LORD RUSELL OF KILLOWEN:
This is an appeal from a judgment of the Court of Appeal of British Columbia which declared the true intent and meaning of the will of one Hugh Magee, who died on 9th March 1909. The testator devised certain lands and bequeathed all his personal property to his wife. No question arises in regard thereto. It is only in relation to his residuary real estate that controversy has arisen. This he devised to trustees upon trusts declared in the following words:
Upon trust to retain, manage, lease, sell or otherwise dispose of the whole or any part thereof as to them may seem fit with the discretion of absolute owners and after paying my funeral and testamentary expenses and debts to invest the proceeds of the said moneys of my real estate in or upon any public stocks, funds, shares or securities of whatsoever nature or kind as to them may seem fit.
Upon trust to pay the income of the trust premises first thereout discharging all liabilities in respect to my estate as follows: One-half thereof to my wife during her life in manner hereinafter described and the rest as follows: To such of my children including the said George P. Magee from time to time as to my executors shall appear to be most in need the payments to be at the absolute discretion of my executors. If at any time it appears to my trustees that none of my children are in need of assistance but are all unembarrassed financially, then after the death of my wife my trustees may divide the estate among my children then living in such proportions as to them shall seem fit, my desire being that as far as possible the division shall be made so as to give the larger shares to those of my children who are not so well off as the others; nevertheless this desire is not to affect the absolute discretion hereby vested in my trustees. The money hereinbefore directed to be paid to my wife shall be paid by my executors only and when they are satisfied the money is required for her maintenance and support and I give them absolute discretion as to the times when payments shall be made and these payments may be made direct to her or to the others for her support or for necessaries of life supplied or to be supplied to her as to my trustees shall seem fit.
The testator was survived by his wife and 11 children of whom one, George E. Magee, died on 8th August 1912. The widow died on 7th September 1927. Since her death three of the testator's children died, viz., Eliza Jane Carson, Walter E. Magee and James D. Magee. At the date of the testator's will his eldest child was aged 51 years and his youngest child was aged 22 years. After the death of the testator's widow the trustees of the will acted on the view that the income from the estate should be kept available for distribution amongst the children of the testator, until the time arrived when none of them was in need of assistance and all were unembarrassed financially; and that meanwhile the corpus of the estate should not be divided. In accordance with this view, and since it has not at any time appeared to the trustees that none of the children was in need of assistance or that all were unembarrassed financially, the corpus of the estate has not been divided, but the income has been divided, among such of the children as appeared to the trustees most in need, and in such amounts as the trustees in their discretion thought proper.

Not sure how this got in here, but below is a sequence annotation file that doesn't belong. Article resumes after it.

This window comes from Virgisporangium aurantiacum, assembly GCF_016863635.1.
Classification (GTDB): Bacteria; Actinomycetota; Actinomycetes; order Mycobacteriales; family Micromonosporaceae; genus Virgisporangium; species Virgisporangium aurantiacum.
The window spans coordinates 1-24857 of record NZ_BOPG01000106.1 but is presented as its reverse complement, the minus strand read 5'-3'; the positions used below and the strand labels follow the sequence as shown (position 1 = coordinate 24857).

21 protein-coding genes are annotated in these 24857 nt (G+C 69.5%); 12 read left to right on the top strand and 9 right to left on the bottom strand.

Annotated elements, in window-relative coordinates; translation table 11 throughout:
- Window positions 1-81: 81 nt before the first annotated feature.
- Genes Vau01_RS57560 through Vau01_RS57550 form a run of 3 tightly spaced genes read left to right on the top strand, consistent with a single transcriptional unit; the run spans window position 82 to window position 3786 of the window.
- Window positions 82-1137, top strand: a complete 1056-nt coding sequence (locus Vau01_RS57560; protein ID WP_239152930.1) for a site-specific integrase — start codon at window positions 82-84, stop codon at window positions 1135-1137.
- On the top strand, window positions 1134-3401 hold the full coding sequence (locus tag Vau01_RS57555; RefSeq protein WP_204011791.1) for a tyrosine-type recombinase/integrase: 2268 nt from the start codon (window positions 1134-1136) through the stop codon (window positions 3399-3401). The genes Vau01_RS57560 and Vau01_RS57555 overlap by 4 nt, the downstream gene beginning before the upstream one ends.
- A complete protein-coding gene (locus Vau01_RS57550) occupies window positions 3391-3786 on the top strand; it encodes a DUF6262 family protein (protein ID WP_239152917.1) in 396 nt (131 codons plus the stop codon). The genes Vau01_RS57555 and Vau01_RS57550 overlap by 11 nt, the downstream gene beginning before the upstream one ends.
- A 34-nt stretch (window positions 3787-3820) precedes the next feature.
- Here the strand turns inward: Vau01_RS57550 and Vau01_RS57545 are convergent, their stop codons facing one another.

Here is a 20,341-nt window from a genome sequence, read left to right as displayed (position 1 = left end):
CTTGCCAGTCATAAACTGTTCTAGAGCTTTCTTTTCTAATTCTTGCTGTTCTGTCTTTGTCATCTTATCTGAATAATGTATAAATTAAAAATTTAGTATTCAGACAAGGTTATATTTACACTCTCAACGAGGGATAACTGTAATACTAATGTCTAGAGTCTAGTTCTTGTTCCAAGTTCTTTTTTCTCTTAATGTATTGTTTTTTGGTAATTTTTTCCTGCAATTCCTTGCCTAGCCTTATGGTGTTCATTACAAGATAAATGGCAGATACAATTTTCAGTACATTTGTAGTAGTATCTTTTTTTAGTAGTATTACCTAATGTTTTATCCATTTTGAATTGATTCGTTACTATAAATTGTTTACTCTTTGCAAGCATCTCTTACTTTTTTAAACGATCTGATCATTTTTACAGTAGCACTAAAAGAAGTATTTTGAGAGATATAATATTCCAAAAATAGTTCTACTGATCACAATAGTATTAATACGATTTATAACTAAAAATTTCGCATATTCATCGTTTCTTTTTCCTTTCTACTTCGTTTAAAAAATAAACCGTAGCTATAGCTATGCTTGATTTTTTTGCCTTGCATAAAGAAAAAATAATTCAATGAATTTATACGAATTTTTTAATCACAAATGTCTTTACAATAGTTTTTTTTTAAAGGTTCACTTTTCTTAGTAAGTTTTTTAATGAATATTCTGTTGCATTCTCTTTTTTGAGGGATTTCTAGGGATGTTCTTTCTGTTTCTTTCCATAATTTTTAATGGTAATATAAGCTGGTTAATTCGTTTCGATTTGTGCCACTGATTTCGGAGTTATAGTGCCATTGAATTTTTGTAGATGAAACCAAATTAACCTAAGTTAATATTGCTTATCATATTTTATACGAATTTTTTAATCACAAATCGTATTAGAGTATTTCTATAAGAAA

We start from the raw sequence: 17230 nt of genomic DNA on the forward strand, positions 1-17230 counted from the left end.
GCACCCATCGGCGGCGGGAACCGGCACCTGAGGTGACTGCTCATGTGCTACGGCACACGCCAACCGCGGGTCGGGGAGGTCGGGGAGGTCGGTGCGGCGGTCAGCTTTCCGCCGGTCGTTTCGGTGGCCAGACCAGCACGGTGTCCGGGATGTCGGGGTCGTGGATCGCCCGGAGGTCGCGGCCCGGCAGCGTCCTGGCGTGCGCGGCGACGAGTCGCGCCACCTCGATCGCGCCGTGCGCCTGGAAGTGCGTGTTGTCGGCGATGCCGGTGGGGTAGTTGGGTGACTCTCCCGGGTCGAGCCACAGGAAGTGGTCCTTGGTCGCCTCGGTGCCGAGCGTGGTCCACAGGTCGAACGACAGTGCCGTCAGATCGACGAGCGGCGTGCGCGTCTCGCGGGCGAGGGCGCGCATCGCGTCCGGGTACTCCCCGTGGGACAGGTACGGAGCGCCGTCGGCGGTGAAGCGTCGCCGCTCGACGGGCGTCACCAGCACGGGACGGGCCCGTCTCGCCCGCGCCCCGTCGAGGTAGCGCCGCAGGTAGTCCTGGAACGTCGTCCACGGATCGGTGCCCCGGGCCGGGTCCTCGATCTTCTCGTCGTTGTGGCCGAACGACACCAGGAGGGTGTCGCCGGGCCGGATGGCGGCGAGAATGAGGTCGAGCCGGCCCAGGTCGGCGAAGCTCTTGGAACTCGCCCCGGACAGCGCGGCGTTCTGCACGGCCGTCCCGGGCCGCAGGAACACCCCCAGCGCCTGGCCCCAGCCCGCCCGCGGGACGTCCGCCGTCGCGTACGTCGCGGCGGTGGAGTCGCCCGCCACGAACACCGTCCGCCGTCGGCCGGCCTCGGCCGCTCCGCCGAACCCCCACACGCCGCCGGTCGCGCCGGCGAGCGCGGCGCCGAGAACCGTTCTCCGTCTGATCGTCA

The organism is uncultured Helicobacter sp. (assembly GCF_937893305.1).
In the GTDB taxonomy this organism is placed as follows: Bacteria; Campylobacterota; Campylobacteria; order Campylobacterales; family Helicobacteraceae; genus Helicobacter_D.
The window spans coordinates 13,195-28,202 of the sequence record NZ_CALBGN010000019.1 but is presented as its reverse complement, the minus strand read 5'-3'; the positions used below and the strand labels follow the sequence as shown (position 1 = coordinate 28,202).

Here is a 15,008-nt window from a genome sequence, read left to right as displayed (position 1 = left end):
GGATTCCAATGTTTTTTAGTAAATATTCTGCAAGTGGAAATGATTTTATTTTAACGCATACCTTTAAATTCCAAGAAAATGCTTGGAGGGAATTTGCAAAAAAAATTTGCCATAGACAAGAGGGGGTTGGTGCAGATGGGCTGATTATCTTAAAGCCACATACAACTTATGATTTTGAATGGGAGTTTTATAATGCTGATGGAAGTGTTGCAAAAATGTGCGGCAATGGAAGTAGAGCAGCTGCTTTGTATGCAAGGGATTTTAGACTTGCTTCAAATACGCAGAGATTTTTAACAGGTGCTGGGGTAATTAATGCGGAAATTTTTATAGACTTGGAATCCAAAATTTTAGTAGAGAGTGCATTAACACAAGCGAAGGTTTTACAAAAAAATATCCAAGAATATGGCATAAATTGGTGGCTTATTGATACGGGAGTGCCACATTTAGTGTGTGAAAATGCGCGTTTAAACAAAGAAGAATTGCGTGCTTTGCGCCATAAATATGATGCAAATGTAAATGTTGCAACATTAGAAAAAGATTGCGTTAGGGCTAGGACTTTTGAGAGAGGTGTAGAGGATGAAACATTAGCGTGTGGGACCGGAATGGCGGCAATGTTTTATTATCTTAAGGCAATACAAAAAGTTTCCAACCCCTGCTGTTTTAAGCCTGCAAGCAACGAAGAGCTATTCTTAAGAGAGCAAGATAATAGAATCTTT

By an originating summons issued on 13th October 1933, one of the children applied to have various questions of construction arising under the will determined by the Court, and in particular the question whether the trustees were not bound to make an immediate division and distribution of the corpus of the estate. By an order dated 22nd August 1934, Fisher, J. ordered and adjudged that the children of the testator who survived the widow were entitled to share and share alike to the distribution of the estate remaining undistributed, except such income as had accrued up to the date of the judgment, which income was distributable in accordance with the discretion of the trustees pursuant to the will; and he further ordered the estate to be distributed in equal shares among the children who survived the widow and were still living and the legal personal representatives of those children who survived the widow but had since died. On appeal this order was set aside, and by order dated 8th January 1935, the Court of Appeal of British Columbia declared the true intent and meaning of the will to be as follows: